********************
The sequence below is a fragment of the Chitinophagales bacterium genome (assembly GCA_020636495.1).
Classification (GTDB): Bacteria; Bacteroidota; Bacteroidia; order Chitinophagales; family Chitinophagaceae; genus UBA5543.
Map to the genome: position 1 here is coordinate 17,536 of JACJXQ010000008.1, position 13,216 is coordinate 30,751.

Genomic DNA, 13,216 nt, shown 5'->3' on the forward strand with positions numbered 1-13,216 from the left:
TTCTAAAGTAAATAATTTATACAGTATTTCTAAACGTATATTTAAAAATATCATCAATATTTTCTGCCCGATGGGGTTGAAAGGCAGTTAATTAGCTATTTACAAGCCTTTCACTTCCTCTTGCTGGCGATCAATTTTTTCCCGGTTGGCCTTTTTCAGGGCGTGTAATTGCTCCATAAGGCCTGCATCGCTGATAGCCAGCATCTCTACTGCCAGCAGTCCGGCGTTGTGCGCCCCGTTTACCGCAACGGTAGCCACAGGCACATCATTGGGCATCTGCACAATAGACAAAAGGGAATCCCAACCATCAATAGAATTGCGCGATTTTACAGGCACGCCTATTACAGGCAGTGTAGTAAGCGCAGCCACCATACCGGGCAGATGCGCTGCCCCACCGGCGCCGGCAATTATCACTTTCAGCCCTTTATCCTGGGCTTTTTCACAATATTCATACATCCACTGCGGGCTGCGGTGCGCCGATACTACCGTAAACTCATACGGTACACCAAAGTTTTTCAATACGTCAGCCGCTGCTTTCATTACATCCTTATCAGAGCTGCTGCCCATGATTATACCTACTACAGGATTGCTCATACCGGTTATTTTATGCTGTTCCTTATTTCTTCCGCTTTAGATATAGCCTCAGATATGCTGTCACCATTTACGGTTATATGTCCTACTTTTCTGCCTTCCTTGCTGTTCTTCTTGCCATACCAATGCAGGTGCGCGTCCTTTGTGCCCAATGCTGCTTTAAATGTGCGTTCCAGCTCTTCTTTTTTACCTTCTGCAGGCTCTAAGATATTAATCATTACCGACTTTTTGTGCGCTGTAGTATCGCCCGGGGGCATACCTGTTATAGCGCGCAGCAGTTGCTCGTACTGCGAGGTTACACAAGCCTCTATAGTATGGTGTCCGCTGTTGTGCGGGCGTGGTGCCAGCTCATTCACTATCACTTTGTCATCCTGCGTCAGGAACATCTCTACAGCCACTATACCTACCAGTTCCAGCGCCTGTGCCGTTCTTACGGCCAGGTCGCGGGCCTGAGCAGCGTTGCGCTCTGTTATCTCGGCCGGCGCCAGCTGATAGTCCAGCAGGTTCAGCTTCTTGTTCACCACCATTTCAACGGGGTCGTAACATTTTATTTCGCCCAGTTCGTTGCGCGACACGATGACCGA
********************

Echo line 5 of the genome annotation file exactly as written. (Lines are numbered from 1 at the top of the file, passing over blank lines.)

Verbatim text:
TTCTAAAGTAAATAATTTATACAGTATTTCTAAACGTATATTTAAAAATATCATCAATATTTTCTGCCCGATGGGGTTGAAAGGCAGTTAATTAGCTATTTACAAGCCTTTCACTTCCTCTTGCTGGCGATCAATTTTTTCCCGGTTGGCCTTTTTCAGGGCGTGTAATTGCTCCATAAGGCCTGCATCGCTGATAGCCAGCATCTCTACTGCCAGCAGTCCGGCGTTGTGCGCCCCGTTTACCGCAACGGTAGCCACAGGCACATCATTGGGCATCTGCACAATAGACAAAAGGGAATCCCAACCATCAATAGAATTGCGCGATTTTACAGGCACGCCTATTACAGGCAGTGTAGTAAGCGCAGCCACCATACCGGGCAGATGCGCTGCCCCACCGGCGCCGGCAATTATCACTTTCAGCCCTTTATCCTGGGCTTTTTCACAATATTCATACATCCACTGCGGGCTGCGGTGCGCCGATACTACCGTAAACTCATACGGTACACCAAAGTTTTTCAATACGTCAGCCGCTGCTTTCATTACATCCTTATCAGAGCTGCTGCCCATGATTATACCTACTACAGGATTGCTCATACCGGTTATTTTATGCTGTTCCTTATTTCTTCCGCTTTAGATATAGCCTCAGATATGCTGTCACCATTTACGGTTATATGTCCTACTTTTCTGCCTTCCTTGCTGTTCTTCTTGCCATACCAATGCAGGTGCGCGTCCTTTGTGCCCAATGCTGCTTTAAATGTGCGTTCCAGCTCTTCTTTTTTACCTTCTGCAGGCTCTAAGATATTAATCATTACCGACTTTTTGTGCGCTGTAGTATCGCCCGGGGGCATACCTGTTATAGCGCGCAGCAGTTGCTCGTACTGCGAGGTTACACAAGCCTCTATAGTATGGTGTCCGCTGTTGTGCGGGCGTGGTGCCAGCTCATTCACTATCACTTTGTCATCCTGCGTCAGGAACATCTCTACAGCCACTATACCTACCAGTTCCAGCGCCTGTGCCGTTCTTACGGCCAGGTCGCGGGCCTGAGCAGCGTTGCGCTCTGTTATCTCGGCCGGCGCCAGCTGATAGTCCAGCAGGTTCAGCTTCTTGTTCACCACCATTTCAACGGGGTCGTAACATTTTATTTCGCCCAGTTCGTTGCGCGACACGATGACCGA